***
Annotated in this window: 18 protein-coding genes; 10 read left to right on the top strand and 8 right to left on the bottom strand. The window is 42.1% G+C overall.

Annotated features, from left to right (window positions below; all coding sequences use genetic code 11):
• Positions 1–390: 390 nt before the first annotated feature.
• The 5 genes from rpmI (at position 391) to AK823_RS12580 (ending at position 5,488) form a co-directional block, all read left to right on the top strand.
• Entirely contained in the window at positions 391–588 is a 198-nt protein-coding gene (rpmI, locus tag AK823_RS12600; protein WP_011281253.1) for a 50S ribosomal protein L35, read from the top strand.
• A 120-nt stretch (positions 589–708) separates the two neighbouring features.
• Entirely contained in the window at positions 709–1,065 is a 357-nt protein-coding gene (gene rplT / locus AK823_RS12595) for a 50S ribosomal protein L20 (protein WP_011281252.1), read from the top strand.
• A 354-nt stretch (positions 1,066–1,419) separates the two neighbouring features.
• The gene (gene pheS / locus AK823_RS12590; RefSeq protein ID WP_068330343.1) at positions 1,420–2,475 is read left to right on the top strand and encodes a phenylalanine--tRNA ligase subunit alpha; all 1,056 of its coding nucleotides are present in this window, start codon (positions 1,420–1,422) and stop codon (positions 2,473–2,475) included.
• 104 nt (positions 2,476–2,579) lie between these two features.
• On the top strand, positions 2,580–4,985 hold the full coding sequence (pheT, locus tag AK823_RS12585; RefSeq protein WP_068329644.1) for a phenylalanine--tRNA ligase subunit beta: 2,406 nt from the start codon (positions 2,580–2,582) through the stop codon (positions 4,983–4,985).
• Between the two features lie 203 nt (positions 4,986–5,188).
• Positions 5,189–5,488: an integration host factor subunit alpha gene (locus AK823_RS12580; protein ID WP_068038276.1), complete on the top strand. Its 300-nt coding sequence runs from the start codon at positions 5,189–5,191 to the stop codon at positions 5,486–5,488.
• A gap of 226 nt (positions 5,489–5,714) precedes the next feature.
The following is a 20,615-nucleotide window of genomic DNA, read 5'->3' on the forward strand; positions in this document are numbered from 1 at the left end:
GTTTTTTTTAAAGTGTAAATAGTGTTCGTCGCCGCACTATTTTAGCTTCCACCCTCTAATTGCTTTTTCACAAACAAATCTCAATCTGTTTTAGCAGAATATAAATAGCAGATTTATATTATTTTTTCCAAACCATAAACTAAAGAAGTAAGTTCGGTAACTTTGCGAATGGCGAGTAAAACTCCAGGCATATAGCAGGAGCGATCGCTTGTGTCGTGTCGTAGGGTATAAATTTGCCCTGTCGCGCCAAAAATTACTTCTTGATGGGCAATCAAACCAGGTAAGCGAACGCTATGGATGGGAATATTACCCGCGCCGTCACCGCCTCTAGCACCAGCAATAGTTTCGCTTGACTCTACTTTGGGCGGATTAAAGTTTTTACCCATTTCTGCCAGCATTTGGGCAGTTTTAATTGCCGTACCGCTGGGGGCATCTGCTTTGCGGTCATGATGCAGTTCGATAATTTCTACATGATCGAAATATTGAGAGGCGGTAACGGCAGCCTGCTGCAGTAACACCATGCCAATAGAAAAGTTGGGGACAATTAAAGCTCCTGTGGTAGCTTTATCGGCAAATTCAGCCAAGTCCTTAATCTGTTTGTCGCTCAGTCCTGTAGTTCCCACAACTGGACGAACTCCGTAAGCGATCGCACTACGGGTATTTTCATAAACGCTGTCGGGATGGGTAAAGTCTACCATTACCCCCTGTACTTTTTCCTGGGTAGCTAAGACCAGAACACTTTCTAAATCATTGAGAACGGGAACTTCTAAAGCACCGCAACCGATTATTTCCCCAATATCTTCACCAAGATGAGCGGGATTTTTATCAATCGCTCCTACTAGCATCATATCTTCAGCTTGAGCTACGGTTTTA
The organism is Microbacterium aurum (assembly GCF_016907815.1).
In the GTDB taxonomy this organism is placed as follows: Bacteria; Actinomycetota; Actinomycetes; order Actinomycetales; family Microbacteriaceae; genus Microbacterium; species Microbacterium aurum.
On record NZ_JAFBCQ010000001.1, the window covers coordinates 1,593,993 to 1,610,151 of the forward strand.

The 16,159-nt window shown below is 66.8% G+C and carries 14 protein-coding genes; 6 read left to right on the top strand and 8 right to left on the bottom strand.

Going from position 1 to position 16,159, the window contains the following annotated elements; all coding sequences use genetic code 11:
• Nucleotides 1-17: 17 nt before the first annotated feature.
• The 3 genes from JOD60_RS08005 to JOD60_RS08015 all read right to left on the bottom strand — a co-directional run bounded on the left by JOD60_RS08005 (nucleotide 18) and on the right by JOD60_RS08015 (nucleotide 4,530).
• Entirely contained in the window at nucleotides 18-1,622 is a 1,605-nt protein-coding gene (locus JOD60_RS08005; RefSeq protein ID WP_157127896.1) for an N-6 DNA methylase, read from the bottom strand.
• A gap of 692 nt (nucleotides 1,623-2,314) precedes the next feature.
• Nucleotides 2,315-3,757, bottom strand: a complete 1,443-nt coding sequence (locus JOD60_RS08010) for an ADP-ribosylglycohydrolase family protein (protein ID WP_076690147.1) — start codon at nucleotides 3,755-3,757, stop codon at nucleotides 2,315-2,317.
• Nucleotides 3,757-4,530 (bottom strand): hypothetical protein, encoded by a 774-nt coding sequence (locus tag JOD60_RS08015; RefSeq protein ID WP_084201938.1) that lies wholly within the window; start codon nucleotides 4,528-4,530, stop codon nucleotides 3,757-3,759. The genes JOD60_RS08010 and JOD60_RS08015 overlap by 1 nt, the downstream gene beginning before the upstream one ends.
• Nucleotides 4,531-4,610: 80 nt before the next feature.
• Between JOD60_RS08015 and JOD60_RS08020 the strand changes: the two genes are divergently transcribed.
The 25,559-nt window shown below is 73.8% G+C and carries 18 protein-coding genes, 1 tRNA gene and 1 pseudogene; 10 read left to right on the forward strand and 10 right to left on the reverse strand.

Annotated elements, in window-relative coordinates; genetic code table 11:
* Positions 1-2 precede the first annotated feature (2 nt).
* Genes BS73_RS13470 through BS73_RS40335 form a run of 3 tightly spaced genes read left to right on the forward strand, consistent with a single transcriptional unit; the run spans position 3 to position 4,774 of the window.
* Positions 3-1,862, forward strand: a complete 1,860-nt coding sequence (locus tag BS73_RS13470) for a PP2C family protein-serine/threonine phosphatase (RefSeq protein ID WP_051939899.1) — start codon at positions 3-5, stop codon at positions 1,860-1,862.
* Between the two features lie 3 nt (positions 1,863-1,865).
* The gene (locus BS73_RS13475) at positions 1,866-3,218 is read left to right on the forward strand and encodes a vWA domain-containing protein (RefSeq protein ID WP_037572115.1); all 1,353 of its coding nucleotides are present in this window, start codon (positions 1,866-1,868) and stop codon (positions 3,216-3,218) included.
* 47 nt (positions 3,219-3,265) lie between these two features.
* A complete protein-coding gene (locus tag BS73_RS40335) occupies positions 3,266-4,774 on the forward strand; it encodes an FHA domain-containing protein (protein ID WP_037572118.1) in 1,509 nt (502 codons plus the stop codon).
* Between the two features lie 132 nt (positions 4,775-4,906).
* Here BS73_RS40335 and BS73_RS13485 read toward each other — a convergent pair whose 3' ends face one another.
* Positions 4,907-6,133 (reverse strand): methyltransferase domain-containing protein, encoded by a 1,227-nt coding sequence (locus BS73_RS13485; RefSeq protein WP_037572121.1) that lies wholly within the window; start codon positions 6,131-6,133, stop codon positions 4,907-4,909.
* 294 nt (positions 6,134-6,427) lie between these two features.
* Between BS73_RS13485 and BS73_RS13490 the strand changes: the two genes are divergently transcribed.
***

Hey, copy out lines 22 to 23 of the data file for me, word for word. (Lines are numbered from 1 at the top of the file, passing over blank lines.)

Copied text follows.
• Nucleotides 1-17: 17 nt before the first annotated feature.
• The 3 genes from JOD60_RS08005 to JOD60_RS08015 all read right to left on the bottom strand — a co-directional run bounded on the left by JOD60_RS08005 (nucleotide 18) and on the right by JOD60_RS08015 (nucleotide 4,530).